South Jersey Sports Report: Robbie Petracci is CAL Player of the Year
When Robbie Petracci was a toddler, his father, Robert, said the youngster’s swing reminded him of New York Yankees legend Mickey Mantle. And that’s the reason that throughout his life Petracci has worn No. 7. The sweet swinging lefty right-fielder realized his potential this season, leading one of the more surprising late-season surges in recent Cape-Atlantic League baseball history.
Egg Harbor Township was highly touted in the preseason, as the Eagles were ranked No. 16 in nj.com’s preseason Top 20 poll. But four straight losses to start the season, and a lackluster month of April, had the Eagles on the brink of not even making the state playoffs. The Eagles got back to 4-4 with a win over Bridgewater-Raritan on April 18, but EHT still limped into May with a 6-8 record.
Petracci and the rest of his senior teammates knew they had come too far during their careers to see it end like this.
“We got off to a rough start, obviously, and we all got together as a team without the coaches and said, ‘listen, we’ve been playing together since we were little kids and if we don’t turn it on now we’ll never get a chance to.’ And that really fired us all up. I knew I was going to put the work in, individually, to put my best out there, and I think a lot of the other guys did, too, and that really changed the course of our season,” said Petracci, Glory Days’ Baseball Player of the Year. “I’ve said this a million times, but we knew we had the guys and the talent. We really never lost confidence in each other. We knew we were having some fluke losses — both games against St. Augustine Prep, against Vineland we were up like seven runs. We knew we just had to start closing out games. It wasn’t hard to stay confident, we just had to stay hopeful that we had enough games left to turn it around.”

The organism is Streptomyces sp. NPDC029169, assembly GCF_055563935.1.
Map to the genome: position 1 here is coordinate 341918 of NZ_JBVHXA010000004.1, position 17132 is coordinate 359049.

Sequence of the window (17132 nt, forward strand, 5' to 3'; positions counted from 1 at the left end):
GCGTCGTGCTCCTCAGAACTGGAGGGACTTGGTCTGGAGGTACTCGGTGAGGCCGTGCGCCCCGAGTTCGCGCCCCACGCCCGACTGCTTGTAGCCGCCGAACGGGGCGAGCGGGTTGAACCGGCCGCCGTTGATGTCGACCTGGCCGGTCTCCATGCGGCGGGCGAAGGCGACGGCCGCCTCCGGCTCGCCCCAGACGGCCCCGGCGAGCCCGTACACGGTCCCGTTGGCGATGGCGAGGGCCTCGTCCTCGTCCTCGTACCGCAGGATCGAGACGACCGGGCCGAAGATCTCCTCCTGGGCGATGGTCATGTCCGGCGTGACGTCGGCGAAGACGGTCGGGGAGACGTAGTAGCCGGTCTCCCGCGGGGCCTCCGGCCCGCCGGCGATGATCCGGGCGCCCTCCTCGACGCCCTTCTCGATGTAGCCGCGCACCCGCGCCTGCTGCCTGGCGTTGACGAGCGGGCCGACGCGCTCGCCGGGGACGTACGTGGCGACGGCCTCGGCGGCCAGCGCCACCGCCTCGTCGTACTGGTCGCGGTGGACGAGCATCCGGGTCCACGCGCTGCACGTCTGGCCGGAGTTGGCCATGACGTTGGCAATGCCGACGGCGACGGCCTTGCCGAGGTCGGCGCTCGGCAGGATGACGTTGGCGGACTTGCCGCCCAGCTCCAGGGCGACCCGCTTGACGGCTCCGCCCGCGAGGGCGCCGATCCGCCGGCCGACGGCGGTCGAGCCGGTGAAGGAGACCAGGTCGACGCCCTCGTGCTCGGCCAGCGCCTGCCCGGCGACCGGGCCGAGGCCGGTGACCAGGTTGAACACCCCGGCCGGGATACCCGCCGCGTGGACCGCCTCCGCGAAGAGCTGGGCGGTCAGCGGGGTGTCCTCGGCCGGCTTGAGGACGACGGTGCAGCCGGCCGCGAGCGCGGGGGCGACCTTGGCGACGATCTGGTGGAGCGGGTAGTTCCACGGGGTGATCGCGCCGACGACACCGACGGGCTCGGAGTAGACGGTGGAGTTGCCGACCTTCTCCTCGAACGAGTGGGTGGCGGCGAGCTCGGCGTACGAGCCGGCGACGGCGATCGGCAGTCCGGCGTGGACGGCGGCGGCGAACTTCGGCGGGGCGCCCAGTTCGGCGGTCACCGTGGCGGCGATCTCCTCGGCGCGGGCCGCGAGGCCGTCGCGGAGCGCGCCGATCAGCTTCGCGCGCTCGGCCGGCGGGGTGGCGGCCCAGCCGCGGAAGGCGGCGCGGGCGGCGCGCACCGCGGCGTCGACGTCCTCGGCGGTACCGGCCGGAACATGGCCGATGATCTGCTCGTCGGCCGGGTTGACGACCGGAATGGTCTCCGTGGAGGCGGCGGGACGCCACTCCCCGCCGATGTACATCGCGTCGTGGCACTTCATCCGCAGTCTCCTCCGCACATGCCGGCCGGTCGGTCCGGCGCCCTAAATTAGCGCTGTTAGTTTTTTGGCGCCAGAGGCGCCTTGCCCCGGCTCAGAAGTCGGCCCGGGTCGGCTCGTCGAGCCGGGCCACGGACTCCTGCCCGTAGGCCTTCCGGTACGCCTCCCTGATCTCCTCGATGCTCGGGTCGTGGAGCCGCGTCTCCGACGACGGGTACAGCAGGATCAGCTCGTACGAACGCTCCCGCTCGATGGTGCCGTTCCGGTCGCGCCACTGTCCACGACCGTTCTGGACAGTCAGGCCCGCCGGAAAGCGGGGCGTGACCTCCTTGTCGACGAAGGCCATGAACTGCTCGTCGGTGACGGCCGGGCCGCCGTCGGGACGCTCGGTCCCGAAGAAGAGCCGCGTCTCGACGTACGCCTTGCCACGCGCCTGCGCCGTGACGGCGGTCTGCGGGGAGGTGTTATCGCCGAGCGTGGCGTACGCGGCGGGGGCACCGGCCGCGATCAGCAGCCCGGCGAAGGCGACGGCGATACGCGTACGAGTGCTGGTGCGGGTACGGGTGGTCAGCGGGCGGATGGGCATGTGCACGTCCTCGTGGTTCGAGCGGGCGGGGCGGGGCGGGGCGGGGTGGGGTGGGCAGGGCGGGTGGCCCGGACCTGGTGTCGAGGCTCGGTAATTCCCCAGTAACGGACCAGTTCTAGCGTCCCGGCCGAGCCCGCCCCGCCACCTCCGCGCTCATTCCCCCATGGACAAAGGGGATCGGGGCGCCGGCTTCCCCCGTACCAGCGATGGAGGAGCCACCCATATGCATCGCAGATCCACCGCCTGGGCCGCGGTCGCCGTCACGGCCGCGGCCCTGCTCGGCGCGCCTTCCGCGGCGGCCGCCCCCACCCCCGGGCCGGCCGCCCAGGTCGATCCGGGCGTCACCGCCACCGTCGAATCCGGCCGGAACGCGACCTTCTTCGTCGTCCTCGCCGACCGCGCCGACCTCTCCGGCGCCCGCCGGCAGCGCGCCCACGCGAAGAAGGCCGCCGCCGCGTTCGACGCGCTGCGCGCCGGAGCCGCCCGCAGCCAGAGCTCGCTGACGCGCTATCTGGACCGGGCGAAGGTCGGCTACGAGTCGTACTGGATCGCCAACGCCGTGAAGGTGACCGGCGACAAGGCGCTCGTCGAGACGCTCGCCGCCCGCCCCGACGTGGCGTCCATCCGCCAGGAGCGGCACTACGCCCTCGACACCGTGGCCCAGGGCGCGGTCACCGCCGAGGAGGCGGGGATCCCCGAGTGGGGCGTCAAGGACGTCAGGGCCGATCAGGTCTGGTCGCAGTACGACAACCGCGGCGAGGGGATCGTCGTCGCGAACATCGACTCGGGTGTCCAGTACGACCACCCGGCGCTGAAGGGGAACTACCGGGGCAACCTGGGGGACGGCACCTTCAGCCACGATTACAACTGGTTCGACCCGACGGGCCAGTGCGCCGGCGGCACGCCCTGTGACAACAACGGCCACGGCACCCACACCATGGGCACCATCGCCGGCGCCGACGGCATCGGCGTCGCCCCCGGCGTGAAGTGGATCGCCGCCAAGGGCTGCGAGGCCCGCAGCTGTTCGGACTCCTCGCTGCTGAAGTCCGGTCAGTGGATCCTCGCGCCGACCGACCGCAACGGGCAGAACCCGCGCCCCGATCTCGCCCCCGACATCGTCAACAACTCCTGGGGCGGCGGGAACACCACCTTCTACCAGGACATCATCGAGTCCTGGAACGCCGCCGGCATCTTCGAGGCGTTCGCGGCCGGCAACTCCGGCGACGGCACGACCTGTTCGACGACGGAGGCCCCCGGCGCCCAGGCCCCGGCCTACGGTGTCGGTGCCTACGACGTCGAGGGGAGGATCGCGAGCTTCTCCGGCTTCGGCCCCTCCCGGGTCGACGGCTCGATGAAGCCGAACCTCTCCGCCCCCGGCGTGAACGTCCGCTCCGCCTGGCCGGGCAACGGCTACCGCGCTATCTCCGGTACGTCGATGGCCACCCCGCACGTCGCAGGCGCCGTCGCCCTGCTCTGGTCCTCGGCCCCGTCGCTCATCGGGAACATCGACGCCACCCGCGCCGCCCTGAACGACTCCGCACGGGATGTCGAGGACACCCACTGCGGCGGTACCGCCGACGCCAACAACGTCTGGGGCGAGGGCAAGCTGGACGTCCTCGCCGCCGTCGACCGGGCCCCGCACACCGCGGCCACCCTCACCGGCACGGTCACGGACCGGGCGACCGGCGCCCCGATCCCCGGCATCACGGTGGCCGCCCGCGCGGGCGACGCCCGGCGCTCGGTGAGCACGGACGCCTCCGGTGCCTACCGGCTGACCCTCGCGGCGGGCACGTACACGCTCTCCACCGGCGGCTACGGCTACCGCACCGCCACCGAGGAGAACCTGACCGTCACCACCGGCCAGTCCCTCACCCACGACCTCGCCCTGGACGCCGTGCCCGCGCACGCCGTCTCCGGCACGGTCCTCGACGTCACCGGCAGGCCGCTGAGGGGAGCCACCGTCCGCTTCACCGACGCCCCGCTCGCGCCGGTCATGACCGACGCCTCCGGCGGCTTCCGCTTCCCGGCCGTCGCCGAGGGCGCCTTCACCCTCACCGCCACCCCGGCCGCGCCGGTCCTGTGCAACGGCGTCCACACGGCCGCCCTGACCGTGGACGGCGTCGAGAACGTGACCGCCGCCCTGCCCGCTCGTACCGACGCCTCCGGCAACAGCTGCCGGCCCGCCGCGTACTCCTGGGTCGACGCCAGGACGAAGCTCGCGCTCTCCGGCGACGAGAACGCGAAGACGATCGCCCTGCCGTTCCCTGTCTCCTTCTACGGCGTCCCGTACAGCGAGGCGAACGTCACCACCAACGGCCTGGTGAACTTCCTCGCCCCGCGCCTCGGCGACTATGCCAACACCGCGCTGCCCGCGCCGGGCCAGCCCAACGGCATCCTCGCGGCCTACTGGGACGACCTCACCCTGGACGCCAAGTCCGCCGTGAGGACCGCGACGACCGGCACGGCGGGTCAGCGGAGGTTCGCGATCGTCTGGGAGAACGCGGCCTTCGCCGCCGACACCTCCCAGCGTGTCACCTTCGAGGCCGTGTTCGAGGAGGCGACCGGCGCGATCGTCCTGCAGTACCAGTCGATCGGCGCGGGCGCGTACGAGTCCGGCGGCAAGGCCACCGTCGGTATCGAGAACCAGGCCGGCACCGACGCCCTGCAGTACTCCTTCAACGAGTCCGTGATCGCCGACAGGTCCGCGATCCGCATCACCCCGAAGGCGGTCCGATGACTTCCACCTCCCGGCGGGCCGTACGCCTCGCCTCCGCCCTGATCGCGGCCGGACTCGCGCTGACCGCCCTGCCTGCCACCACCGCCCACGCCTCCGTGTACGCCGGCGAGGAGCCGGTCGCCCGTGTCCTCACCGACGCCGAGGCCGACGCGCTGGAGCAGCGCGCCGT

The Eagles went 4-3 in May before the cutoff date for the state playoffs, and did just enough to earn the No. 16 seed in South Jersey Group 4. That meant a road game against top-seeded Shawnee in the opening round, and the Eagles scored a surprising 5-3 victory. They advanced all the way to the sectional semifinals before falling 5-0 to Cherry Hill East and finishing the season 13-12.
Petracci did all he could to keep his senior season going, racking up 39 hits, 32 RBIs, 28 runs, 10 doubles, two home runs, 12 walks and nine stolen bases. He batted .464 in 84 at-bats. For his career, Petracci hit .380 with four homers, 62 RBIs, 78 hits, including 21 doubles, 58 runs scored and 15 stolen bases.
“It really hit me after having a little bit of success junior year that there was something I had that I could accomplish, both helping the team and personal things. That fired me up, having a little bit of success, and made me realize I had to work even harder to really achieve something. I actually started to implement sitting on off-speed pitches on the first pitch because it became so common, to the point where my best bet was to sit on the curveball,” said Petracci, who plans to continue his career at Old Dominion University in Virginia. “The way I set my goals, I wouldn’t go as far as saying I was disappointed (in myself), but I wasn’t overly impressed with myself — and as a player, unless you’re getting inducted into the Hall of Fame, you should never be sitting there congratulating yourself. For example, I’m in a room right now (at Old Dominion) with three other Division I players who are just as good as me, if not better, so if I’m sitting there patting myself on the back, they are going to pass me by.”
Petracci said the key to his breakout senior season was simply becoming more focused on a daily basis in practice.